We decided to take advantage of the fine collection of smart people running around at CiscoLive in San Diego, and tape another in our Virtual Symposia series. This one was a bit different than in that we started with a Cisco-specific seed topic and we did not take live Q&A due to the logistics of being live and onsite at CiscoLive.
I think the show turned out well–we have a wide ranging discussion on not just the Cisco ONE announcement but also SDN, network programmability and implications for networking folks.
This wide-ranging discussion touched on a number of topics:
- Contrasting Cisco’s ONE strategy with SDN and OpenFlow in general
- APIs, OpenFlow, and XML
- What will people do with SDN in the future?
- Distributed and autonomous versus centralized
- Standards: IEEE vs. IETF, de facto and interoperability
- VXLAN and the Nexus 1000V – Is 1000V SDN?
- Operational and organizational impacts
- Systems engineering
- Thinking of networks as flows
The video is hosted on the Tech Field Day site.
As I noted last week, we will be hosting Virtual Symposia #3 (more on network programmability) and #4 (VM networking) later this month. I should have the registration links up tomorrow. We have a killer panel coming together and we will once again have most of the show dedicated to audience Q&A, so I hope you can join us for those.
Tags: Cisco ONE, Packet Pushers, SDN, tech field day, virtual symposia
Part 2 – How Agile is your Cloud?
Part 1 – The End of Big IT Architecture
(with contributions from my teammates Mike Eisenstein and Jim Kao)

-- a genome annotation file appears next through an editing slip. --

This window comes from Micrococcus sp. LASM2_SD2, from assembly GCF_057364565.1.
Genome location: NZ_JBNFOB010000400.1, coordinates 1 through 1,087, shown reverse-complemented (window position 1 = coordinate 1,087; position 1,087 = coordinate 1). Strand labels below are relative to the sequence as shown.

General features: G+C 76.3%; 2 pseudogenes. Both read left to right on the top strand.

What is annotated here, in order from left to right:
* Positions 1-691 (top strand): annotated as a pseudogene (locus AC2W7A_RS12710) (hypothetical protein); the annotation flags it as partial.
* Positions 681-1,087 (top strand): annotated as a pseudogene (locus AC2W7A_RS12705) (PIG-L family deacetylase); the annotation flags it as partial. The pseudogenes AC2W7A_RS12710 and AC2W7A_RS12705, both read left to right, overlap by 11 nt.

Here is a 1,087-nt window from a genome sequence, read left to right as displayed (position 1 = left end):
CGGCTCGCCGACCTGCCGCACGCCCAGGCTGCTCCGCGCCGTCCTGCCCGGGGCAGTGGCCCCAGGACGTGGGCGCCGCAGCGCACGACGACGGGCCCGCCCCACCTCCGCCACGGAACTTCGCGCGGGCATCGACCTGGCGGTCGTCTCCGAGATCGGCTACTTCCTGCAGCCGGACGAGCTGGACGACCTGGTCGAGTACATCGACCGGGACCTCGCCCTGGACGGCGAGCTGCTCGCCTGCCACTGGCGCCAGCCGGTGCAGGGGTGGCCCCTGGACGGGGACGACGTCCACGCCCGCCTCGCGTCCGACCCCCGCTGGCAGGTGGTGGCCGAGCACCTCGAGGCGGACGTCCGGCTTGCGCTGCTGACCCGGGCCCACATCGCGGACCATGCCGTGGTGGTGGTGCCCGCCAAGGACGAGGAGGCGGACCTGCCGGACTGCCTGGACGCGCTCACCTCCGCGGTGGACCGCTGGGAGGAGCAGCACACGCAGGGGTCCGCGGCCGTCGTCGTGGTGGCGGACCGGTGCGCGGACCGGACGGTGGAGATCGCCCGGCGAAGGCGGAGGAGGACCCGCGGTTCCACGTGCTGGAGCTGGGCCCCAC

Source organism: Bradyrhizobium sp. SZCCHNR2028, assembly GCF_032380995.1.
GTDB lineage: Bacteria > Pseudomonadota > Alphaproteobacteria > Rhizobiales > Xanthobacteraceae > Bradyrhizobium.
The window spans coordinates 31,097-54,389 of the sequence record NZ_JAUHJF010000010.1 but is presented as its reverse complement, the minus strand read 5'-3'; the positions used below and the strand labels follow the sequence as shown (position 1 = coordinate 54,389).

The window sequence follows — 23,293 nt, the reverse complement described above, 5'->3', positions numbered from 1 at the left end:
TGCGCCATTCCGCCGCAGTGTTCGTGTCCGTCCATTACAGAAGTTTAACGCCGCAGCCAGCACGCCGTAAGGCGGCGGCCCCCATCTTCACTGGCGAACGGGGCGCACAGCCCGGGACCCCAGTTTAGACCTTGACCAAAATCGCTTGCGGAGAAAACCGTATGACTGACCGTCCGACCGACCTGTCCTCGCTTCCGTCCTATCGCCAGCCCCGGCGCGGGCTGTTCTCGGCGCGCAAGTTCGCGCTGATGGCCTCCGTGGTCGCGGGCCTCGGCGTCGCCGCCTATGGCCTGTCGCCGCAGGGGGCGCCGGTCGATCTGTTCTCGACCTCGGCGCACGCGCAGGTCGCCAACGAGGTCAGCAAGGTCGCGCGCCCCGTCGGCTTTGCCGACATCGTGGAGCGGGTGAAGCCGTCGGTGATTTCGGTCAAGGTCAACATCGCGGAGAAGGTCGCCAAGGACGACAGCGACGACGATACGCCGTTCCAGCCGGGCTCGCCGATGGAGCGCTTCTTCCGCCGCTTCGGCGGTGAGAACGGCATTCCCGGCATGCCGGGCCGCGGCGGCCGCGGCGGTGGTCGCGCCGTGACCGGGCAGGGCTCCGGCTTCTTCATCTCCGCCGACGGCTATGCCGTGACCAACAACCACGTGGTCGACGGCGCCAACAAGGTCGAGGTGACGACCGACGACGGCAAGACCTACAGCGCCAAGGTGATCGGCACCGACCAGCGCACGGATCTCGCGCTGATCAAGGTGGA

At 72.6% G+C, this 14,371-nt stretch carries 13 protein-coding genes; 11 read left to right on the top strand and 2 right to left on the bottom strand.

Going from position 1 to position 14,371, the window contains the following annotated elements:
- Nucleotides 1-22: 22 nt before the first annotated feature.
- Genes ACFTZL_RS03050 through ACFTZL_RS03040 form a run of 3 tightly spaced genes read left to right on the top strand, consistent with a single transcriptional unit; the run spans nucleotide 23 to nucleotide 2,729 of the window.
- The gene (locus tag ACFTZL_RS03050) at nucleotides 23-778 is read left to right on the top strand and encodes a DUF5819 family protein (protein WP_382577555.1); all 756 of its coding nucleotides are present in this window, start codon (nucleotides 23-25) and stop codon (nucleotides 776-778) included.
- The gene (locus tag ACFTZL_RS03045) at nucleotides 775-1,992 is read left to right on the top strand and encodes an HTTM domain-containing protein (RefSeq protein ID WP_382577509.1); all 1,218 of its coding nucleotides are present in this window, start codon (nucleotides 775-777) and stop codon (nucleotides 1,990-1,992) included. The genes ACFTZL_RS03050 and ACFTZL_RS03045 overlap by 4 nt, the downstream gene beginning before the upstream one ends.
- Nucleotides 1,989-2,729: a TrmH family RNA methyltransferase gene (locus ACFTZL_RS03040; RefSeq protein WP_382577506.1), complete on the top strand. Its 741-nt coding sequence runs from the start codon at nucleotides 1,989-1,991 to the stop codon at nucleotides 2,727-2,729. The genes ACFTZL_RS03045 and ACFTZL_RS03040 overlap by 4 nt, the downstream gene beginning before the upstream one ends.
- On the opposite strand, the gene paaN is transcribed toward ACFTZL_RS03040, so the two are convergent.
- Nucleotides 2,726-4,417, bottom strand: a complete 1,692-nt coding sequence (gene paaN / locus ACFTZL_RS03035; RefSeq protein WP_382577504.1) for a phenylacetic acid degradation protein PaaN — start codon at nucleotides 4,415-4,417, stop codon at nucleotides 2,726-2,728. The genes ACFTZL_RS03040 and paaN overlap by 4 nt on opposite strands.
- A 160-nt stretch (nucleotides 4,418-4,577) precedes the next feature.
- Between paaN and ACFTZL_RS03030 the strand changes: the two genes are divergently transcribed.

This blog guides you through the considerations after you have taken the first step in your Journey to Cloud with the Cisco Intelligent Automation for Cloud Starter Edition.
Once you have deployed the Starter Edition, you can take some time to experience the benefits and begin to start noting where you need your company’s cloud roadmap to go next. What are the key things that you, your business, your users, and your operations need to take them to the next level? Many of these will be in the next edition from Cisco, others will require building an integration into a system that is critical such as your ERP environment to enable chargeback. Let’s break the discussion in some key areas:
Starter Edition works with UCS and vCenter. While Cisco would like to see your entire datacenter filled with UCS and Nexus, we do realize that you may have other vendors on your approved buying list. You may decide you want to leverage your Cloud Portal, Process Orchestrator, and Server Provisioner across a number of computing hardware vendors. We have customers who provision both physical and virtual servers across Cisco and other vendors. It is one of most common heterogeneous integrations that we do. This allows the end user to order compute as a service with little regard to which flavor the physical server is.
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Tags: Cisco Intelligent Automation for Cloud, data center, intelligent automation, orchestration, virtualization
So, if you are a networking geek of any sort, you should be listening to PacketPushers–for both the education and the sheer entertainment value. This year, we tried something a little different with the PacketPushers team and had them join us onsite at CiscoLive. Below are six of the podcasts they produced for us:
Tags: Catalyst 4500, Cisco ONE, cloud services router, N1KV, nexus, onePK, Packet Pushers, podcast, SDN, social media
Is your organization moving to a cloud model through a well thought out RFP with at least 40 requirements? May I suggest that you rethink this model. The RFP approach with a committee generated wish list may work in some situations, or even be required, but in general the IT shops that really differentiate themselves go Agile for the cloud. What does that mean?